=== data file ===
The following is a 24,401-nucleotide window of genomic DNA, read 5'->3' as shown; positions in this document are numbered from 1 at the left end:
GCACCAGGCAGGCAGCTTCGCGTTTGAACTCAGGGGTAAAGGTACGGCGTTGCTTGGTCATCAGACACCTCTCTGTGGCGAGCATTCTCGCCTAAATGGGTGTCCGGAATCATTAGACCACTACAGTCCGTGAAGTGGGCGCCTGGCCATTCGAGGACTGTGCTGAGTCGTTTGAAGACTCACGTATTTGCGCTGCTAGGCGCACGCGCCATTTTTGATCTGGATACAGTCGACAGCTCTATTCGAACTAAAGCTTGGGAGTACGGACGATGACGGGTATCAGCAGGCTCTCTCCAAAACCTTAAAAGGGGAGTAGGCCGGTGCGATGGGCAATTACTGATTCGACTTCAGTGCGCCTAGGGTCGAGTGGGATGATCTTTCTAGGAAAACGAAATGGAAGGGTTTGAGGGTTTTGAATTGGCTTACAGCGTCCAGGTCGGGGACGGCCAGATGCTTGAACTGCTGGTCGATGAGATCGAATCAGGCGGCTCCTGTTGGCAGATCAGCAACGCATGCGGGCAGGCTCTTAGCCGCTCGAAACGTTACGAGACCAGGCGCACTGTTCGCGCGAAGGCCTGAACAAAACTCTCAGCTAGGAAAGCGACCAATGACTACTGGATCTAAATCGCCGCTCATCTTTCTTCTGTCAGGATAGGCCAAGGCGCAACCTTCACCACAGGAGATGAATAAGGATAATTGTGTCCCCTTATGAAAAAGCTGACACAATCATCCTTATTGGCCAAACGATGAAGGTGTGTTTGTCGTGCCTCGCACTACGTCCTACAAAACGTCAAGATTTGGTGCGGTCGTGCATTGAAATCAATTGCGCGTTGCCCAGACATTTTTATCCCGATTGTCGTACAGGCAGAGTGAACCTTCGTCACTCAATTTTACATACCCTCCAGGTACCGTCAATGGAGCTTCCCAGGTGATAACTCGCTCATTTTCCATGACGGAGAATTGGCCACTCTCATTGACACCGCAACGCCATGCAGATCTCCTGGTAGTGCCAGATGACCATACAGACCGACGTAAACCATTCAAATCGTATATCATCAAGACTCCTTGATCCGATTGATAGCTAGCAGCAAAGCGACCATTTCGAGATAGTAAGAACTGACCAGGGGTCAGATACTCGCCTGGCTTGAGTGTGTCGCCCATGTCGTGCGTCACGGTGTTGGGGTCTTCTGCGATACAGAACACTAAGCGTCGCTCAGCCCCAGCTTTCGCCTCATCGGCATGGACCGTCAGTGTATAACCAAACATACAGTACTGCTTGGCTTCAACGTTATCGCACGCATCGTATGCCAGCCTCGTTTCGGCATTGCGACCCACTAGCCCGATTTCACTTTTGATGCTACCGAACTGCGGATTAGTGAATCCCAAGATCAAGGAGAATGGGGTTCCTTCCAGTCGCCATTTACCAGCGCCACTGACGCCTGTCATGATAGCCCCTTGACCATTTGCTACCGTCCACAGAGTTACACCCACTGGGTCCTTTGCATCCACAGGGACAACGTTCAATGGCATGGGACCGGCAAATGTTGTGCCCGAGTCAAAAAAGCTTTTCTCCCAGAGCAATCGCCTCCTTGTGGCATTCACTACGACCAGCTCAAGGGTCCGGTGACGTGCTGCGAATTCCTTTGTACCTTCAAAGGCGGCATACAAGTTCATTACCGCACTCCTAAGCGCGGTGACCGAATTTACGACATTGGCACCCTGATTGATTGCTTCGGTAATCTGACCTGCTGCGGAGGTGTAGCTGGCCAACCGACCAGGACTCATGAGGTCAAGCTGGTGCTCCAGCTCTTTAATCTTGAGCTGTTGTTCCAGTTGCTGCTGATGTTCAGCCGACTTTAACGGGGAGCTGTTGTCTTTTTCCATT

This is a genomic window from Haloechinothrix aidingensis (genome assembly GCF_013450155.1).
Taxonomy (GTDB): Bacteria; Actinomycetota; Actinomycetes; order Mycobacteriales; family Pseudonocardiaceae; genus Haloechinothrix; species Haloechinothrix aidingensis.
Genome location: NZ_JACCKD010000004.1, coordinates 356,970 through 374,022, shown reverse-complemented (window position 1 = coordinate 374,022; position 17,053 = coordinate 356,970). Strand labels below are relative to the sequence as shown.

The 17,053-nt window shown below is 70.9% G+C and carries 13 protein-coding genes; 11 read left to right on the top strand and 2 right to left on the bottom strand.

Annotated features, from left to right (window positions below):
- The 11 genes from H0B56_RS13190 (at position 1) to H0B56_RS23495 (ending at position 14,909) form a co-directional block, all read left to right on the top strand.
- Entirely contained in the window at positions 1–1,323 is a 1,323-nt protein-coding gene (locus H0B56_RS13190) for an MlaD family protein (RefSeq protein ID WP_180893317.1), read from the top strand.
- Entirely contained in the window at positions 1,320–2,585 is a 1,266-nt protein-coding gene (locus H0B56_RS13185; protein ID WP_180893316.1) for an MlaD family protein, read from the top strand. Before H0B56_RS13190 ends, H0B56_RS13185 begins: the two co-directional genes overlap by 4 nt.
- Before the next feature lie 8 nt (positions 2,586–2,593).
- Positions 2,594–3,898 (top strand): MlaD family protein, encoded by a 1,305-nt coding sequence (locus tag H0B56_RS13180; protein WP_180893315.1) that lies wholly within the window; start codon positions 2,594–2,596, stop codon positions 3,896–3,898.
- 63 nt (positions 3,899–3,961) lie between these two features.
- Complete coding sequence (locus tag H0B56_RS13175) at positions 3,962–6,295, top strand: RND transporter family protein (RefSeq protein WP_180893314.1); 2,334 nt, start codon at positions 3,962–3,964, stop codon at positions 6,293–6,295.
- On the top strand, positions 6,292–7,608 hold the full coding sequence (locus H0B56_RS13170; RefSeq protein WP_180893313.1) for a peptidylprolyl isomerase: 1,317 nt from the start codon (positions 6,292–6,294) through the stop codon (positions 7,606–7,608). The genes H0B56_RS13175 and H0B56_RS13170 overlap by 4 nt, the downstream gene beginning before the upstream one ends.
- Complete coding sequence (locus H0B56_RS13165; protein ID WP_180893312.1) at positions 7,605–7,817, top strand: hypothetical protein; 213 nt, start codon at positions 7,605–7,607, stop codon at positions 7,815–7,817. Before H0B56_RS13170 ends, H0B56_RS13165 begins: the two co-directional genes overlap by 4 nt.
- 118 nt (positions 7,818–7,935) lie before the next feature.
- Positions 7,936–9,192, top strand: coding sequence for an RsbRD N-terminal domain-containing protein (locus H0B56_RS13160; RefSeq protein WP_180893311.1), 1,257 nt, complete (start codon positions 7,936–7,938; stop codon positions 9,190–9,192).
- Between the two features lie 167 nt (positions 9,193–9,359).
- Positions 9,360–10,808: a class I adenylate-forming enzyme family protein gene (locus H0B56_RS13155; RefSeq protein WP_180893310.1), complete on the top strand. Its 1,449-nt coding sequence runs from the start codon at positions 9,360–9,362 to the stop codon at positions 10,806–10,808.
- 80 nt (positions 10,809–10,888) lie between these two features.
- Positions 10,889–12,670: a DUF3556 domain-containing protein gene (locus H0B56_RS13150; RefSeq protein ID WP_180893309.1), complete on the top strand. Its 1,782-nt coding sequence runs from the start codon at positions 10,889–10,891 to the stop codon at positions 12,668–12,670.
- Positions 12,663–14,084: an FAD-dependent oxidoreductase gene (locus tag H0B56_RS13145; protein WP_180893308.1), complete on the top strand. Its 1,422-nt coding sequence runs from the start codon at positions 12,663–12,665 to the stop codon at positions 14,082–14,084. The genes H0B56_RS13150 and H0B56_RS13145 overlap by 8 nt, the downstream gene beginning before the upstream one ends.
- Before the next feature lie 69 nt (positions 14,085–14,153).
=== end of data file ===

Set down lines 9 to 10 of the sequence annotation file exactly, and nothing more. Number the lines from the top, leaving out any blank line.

- Entirely contained in the window at positions 1–1,323 is a 1,323-nt protein-coding gene (locus H0B56_RS13190) for an MlaD family protein (RefSeq protein ID WP_180893317.1), read from the top strand.
- Entirely contained in the window at positions 1,320–2,585 is a 1,266-nt protein-coding gene (locus H0B56_RS13185; protein ID WP_180893316.1) for an MlaD family protein, read from the top strand. Before H0B56_RS13190 ends, H0B56_RS13185 begins: the two co-directional genes overlap by 4 nt.